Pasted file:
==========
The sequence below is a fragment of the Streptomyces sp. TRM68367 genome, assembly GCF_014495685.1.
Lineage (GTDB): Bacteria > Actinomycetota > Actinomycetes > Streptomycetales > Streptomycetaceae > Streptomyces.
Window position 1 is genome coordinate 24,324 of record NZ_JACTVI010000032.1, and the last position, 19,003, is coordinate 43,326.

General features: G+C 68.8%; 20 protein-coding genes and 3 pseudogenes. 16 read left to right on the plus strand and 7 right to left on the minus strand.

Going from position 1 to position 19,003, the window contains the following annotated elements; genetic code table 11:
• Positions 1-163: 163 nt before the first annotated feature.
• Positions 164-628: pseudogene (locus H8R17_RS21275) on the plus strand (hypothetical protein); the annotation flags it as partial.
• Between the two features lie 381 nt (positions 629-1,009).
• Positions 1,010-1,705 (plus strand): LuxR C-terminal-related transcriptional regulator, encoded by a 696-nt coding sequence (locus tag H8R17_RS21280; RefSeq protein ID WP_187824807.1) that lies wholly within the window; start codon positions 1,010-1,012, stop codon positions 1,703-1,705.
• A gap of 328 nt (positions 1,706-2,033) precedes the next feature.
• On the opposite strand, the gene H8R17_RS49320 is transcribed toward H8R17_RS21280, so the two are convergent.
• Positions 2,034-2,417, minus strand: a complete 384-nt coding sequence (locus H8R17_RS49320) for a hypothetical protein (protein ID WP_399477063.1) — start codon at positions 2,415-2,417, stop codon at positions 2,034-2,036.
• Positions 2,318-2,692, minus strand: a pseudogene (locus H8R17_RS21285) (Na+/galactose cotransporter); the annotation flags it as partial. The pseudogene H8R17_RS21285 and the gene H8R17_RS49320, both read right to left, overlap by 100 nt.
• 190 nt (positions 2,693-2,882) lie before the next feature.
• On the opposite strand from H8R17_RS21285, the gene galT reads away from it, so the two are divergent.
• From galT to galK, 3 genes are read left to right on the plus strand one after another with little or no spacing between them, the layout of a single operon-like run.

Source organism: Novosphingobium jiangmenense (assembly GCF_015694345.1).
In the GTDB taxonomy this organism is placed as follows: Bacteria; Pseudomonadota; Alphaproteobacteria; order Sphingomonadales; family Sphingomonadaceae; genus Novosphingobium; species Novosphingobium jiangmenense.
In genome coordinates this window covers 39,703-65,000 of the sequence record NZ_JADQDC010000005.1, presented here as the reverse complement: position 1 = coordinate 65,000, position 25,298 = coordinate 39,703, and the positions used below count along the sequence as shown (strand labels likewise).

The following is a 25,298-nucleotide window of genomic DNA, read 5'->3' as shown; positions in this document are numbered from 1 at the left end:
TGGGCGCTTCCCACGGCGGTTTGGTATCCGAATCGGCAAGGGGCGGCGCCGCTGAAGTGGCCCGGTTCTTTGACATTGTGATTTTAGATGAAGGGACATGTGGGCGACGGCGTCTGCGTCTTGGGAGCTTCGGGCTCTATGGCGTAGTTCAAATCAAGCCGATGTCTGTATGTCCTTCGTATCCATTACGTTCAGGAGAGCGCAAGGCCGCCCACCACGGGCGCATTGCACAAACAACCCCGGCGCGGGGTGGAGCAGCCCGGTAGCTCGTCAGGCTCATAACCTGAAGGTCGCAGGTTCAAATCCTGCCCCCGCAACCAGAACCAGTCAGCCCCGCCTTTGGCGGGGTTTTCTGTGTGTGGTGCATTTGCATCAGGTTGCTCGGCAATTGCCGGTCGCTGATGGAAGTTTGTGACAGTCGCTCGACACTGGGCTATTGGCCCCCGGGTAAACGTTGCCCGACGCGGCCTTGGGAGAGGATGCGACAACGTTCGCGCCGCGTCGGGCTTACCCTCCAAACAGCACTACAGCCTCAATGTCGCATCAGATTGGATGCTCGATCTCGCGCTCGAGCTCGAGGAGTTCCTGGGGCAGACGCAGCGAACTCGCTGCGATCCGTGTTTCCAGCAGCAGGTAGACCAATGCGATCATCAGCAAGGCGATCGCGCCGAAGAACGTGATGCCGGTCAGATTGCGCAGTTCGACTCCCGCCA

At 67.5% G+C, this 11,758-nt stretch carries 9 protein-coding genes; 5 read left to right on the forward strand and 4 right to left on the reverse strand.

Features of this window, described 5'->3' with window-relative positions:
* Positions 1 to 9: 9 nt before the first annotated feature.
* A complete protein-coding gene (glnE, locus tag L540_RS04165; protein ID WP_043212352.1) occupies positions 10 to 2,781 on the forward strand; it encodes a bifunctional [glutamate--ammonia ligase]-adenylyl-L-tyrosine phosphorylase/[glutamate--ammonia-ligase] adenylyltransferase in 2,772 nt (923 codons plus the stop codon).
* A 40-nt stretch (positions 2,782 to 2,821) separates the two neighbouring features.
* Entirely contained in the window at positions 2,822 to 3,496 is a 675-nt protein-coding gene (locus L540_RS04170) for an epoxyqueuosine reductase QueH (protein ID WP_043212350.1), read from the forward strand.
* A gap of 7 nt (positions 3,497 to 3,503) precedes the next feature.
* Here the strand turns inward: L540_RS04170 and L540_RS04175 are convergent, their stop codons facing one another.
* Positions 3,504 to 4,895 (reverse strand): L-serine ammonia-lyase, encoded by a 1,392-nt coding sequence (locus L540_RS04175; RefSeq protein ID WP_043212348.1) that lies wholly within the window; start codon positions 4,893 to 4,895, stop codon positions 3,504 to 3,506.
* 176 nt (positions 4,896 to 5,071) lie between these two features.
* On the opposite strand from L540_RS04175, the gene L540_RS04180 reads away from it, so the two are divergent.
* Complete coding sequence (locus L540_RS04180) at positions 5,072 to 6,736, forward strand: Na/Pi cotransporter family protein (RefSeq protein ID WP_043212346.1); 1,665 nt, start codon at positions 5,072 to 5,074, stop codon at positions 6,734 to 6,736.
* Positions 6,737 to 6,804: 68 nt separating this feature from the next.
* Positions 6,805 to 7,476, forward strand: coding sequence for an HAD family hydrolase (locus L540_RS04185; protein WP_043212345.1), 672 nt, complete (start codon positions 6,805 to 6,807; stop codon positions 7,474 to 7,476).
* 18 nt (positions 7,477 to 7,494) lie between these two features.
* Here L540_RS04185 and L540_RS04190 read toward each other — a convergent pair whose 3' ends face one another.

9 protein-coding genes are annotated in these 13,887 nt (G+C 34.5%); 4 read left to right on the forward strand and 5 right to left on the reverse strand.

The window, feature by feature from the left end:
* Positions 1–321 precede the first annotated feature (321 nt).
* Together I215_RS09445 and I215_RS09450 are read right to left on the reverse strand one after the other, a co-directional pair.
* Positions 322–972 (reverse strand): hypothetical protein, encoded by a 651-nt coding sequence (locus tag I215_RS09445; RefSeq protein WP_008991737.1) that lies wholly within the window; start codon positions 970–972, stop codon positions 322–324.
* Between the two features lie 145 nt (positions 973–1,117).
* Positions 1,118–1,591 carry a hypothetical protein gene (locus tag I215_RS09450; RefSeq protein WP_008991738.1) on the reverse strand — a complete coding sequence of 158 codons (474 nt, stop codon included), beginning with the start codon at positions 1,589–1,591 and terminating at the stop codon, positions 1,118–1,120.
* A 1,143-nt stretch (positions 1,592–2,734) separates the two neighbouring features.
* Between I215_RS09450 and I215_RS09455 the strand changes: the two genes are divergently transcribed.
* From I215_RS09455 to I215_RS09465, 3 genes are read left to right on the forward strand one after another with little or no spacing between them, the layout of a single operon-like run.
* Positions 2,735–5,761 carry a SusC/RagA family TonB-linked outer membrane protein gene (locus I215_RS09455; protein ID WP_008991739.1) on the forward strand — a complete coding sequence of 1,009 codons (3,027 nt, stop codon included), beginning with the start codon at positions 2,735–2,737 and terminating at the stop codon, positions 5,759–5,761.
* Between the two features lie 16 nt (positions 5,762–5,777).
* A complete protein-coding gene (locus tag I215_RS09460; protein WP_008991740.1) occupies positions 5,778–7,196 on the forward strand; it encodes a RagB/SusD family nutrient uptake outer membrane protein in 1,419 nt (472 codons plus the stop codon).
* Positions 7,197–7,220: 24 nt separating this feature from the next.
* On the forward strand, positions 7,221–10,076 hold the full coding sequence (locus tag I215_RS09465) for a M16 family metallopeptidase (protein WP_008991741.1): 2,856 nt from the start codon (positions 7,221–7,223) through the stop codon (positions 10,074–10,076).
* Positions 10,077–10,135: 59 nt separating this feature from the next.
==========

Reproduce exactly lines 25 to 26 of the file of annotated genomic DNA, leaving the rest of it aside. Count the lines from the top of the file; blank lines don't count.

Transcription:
* A complete protein-coding gene (glnE, locus tag L540_RS04165; protein ID WP_043212352.1) occupies positions 10 to 2,781 on the forward strand; it encodes a bifunctional [glutamate--ammonia ligase]-adenylyl-L-tyrosine phosphorylase/[glutamate--ammonia-ligase] adenylyltransferase in 2,772 nt (923 codons plus the stop codon).
* A 40-nt stretch (positions 2,782 to 2,821) separates the two neighbouring features.